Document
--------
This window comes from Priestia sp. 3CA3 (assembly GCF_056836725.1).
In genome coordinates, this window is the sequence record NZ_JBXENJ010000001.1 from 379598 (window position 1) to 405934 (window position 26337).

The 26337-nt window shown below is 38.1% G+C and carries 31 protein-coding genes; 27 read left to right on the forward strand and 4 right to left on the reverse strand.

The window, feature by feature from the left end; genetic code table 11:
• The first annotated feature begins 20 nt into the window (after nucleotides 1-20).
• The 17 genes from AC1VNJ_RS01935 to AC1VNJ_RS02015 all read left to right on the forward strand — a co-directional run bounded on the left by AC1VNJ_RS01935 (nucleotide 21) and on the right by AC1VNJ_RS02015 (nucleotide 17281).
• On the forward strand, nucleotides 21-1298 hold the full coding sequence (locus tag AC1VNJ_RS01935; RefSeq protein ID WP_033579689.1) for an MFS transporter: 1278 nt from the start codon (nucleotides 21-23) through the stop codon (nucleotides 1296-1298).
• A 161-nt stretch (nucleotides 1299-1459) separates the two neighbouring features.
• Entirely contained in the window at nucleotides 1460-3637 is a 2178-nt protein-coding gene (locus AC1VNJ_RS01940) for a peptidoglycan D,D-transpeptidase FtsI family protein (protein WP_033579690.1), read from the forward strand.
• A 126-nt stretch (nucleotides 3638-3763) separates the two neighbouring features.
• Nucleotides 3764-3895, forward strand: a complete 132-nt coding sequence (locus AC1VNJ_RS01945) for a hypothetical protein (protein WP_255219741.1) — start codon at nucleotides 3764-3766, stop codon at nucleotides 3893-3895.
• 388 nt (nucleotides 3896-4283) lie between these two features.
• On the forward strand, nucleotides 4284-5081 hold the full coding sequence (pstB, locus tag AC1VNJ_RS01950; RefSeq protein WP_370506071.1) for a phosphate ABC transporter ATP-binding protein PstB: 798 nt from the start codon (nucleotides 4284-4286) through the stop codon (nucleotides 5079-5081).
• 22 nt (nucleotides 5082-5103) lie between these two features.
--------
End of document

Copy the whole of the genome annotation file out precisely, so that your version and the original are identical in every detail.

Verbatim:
This window comes from Priestia sp. 3CA3 (assembly GCF_056836725.1).
In genome coordinates, this window is the sequence record NZ_JBXENJ010000001.1 from 379598 (window position 1) to 405934 (window position 26337).

The 26337-nt window shown below is 38.1% G+C and carries 31 protein-coding genes; 27 read left to right on the forward strand and 4 right to left on the reverse strand.

The window, feature by feature from the left end; genetic code table 11:
• The first annotated feature begins 20 nt into the window (after nucleotides 1-20).
• The 17 genes from AC1VNJ_RS01935 to AC1VNJ_RS02015 all read left to right on the forward strand — a co-directional run bounded on the left by AC1VNJ_RS01935 (nucleotide 21) and on the right by AC1VNJ_RS02015 (nucleotide 17281).
• On the forward strand, nucleotides 21-1298 hold the full coding sequence (locus tag AC1VNJ_RS01935; RefSeq protein ID WP_033579689.1) for an MFS transporter: 1278 nt from the start codon (nucleotides 21-23) through the stop codon (nucleotides 1296-1298).
• A 161-nt stretch (nucleotides 1299-1459) separates the two neighbouring features.
• Entirely contained in the window at nucleotides 1460-3637 is a 2178-nt protein-coding gene (locus AC1VNJ_RS01940) for a peptidoglycan D,D-transpeptidase FtsI family protein (protein WP_033579690.1), read from the forward strand.
• A 126-nt stretch (nucleotides 3638-3763) separates the two neighbouring features.
• Nucleotides 3764-3895, forward strand: a complete 132-nt coding sequence (locus AC1VNJ_RS01945) for a hypothetical protein (protein WP_255219741.1) — start codon at nucleotides 3764-3766, stop codon at nucleotides 3893-3895.
• 388 nt (nucleotides 3896-4283) lie between these two features.
• On the forward strand, nucleotides 4284-5081 hold the full coding sequence (pstB, locus tag AC1VNJ_RS01950; RefSeq protein WP_370506071.1) for a phosphate ABC transporter ATP-binding protein PstB: 798 nt from the start codon (nucleotides 4284-4286) through the stop codon (nucleotides 5079-5081).
• 22 nt (nucleotides 5082-5103) lie between these two features.